Arshdeep Singh has credited his 2020 IPL success to Charles Langeveldt, admitting that he taught him how to handle pressure situations with an eye to execute plans better. He also added that it was in plans to bowl wide yorkers and slower deliveries in the second half of the IPL with slower wickets.
During the first half of the season, Kings XI Punjab placed their trust on their foreign recruit and left-arm pacer Sheldon Cottrell to do the business for them in the powerplay. However, after a good start in the series, the West Indian’s bowling performance withered midway through the series. Post that, the franchise replaced their overseas start with a young 21-year-old Arshdeep Singh. Since that move, the left-arm Arshdeep became an integral part of KXIP’s young bowling setup, alongside Ravi Bishnoi.
However, for the youngster, he was given the tough task of bowling in pressure situations, be it in the powerplay or be it the death overs, where teams are looking to attack the bowling. In eight games for the franchise, Arshdeep picked up nine wickets, at an average of 24.22, and an economy rate of 8.77, miles better from his first season. The youngster credited former South African pacer, Charles Langeveldt, who served as their bowling coach for the 2020 season for helping him handle pressure situations and execute plans accordingly.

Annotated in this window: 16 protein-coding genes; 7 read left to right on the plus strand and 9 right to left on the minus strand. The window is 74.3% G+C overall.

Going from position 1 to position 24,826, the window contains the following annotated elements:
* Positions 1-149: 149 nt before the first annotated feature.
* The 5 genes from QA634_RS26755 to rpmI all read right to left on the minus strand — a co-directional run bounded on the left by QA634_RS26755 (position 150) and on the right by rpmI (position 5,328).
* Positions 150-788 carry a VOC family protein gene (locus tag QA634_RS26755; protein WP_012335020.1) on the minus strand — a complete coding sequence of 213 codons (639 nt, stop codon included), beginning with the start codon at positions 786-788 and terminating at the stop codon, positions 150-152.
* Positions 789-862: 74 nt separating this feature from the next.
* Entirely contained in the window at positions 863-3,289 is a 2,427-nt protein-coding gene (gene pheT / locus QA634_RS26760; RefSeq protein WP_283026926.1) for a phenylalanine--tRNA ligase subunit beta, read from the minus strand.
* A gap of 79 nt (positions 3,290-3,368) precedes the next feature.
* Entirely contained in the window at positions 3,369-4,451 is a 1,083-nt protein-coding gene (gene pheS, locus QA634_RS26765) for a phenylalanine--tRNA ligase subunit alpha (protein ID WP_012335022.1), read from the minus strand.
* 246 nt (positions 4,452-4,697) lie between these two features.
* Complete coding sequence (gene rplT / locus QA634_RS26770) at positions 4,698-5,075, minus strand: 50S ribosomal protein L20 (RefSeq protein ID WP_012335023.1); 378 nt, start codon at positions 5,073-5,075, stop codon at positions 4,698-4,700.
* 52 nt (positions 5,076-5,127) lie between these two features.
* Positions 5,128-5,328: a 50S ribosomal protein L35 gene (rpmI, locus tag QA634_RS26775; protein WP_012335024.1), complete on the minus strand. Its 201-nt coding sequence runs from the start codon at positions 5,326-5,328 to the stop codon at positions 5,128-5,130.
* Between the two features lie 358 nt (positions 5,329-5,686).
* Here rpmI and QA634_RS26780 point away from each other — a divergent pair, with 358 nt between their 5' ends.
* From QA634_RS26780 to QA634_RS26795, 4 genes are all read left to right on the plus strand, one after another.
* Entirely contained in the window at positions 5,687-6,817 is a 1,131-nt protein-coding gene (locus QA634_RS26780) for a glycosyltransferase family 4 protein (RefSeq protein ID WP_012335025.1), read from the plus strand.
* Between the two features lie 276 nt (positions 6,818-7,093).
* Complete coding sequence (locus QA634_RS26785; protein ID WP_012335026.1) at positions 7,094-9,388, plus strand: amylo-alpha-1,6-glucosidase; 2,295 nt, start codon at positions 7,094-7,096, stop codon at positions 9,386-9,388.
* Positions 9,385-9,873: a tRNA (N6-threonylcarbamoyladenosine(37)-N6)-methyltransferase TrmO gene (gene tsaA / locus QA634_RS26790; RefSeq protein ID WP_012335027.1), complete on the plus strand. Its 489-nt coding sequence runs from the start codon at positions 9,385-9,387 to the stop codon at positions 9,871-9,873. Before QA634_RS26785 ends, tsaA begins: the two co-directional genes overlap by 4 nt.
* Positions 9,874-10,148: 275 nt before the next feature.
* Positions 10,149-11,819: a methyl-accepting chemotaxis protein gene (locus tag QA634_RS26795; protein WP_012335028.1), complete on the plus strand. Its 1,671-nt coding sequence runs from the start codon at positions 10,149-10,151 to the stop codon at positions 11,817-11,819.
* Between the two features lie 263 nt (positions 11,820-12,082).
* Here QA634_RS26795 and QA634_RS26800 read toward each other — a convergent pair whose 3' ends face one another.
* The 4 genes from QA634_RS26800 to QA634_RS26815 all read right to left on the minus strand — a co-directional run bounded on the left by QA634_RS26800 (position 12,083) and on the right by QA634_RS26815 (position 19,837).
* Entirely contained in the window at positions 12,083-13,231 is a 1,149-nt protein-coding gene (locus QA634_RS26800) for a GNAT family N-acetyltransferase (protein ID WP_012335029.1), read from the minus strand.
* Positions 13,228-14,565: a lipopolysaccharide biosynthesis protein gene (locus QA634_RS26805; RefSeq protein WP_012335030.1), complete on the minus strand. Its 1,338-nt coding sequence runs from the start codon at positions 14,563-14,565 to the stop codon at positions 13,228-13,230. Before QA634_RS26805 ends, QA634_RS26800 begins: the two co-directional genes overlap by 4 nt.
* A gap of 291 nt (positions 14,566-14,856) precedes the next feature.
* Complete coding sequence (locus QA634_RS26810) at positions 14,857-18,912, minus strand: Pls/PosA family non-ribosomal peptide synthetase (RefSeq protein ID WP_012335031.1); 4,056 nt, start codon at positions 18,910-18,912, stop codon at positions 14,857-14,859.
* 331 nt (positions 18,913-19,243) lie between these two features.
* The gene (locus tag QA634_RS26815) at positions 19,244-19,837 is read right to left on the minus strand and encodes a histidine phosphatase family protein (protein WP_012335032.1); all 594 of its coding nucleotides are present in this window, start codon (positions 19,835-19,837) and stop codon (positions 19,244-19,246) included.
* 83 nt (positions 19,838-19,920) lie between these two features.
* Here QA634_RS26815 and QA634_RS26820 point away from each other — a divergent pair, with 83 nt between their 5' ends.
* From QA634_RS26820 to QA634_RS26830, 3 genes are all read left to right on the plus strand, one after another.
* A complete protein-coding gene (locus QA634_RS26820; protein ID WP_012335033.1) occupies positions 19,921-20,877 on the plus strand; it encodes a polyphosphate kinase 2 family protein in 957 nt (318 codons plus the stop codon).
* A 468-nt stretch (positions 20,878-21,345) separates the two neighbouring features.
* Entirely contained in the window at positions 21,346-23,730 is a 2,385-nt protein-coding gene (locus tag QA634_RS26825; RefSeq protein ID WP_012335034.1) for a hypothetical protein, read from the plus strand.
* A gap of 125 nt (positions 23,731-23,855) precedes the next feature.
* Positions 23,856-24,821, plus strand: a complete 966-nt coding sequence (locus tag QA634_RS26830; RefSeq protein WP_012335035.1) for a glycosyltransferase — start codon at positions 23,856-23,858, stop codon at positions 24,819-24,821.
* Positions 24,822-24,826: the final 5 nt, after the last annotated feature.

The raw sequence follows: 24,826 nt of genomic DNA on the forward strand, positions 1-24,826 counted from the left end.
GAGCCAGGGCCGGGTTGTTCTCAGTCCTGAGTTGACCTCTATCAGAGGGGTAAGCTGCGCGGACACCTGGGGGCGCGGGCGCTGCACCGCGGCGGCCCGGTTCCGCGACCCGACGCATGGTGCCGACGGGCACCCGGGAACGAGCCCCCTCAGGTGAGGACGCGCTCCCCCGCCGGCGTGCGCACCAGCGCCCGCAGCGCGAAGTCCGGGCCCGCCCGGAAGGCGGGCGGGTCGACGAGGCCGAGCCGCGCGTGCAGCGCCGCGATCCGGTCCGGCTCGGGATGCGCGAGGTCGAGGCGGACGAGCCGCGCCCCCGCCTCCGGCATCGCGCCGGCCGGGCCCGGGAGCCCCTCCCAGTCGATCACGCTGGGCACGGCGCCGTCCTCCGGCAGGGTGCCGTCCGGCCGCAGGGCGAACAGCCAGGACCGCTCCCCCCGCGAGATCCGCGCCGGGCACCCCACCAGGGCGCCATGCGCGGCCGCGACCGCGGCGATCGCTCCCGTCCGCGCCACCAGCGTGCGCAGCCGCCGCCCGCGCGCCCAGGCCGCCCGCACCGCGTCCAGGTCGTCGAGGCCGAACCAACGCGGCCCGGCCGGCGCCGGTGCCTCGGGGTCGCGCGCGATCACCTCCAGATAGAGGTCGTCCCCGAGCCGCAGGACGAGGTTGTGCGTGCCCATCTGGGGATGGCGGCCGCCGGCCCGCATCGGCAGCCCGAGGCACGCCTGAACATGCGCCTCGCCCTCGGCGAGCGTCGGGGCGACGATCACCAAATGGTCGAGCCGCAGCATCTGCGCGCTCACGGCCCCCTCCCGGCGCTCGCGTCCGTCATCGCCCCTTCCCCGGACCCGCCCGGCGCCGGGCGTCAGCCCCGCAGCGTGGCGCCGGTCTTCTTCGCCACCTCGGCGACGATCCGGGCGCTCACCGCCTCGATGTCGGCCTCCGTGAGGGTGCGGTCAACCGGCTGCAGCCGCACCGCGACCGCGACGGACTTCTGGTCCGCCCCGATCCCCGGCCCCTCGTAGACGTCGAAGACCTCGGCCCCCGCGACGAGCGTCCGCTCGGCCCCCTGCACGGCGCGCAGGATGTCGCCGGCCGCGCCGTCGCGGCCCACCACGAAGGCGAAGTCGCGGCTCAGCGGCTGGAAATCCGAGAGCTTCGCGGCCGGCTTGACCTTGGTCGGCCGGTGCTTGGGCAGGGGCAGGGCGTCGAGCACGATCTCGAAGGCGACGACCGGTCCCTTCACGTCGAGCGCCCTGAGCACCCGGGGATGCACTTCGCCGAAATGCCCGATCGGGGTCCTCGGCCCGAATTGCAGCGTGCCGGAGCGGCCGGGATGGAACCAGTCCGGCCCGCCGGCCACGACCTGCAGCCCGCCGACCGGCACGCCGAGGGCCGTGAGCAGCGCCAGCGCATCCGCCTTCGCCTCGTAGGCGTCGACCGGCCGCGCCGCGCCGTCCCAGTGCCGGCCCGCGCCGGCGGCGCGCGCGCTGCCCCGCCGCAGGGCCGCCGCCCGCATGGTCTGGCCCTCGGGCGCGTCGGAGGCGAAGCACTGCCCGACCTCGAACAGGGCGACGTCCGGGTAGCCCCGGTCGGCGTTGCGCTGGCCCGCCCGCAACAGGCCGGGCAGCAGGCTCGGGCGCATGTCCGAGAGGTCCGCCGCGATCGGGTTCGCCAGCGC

"He (Langeveldt) taught me how to handle a pressure situation, how to execute plans; most importantly, just to back myself in every situation. He was very particular about finishing the over on a good note. Even if a bowler concedes 10 or 14 runs off his first three deliveries, he must not give up on that over and has to make a comeback off the next three. That was his mantra. Every single run in T20 is very crucial and no one understands it better than us," Arshdeep told TOI.
In the second half, the pitches and the conditions in the Middle East drastically slowed down, prompting the pacers to utilise their slower deliveries and cutters more. Arshdeep revealed that with the slow wickets, he aimed to utilise the wide yorkers more effectively, making it difficult for the batsmen to score off him.
"In the second half, the wicket got slower and the cutters, wide yorkers became very effective. Luckily, I was able to bowl them accurately. The other thing that worked for me was the size of the boundaries that we were playing on. It was again Charl's idea to use it in our favour during the death overs. The batsman is surely going to go for everything and we, as bowlers, should make it difficult for them to score."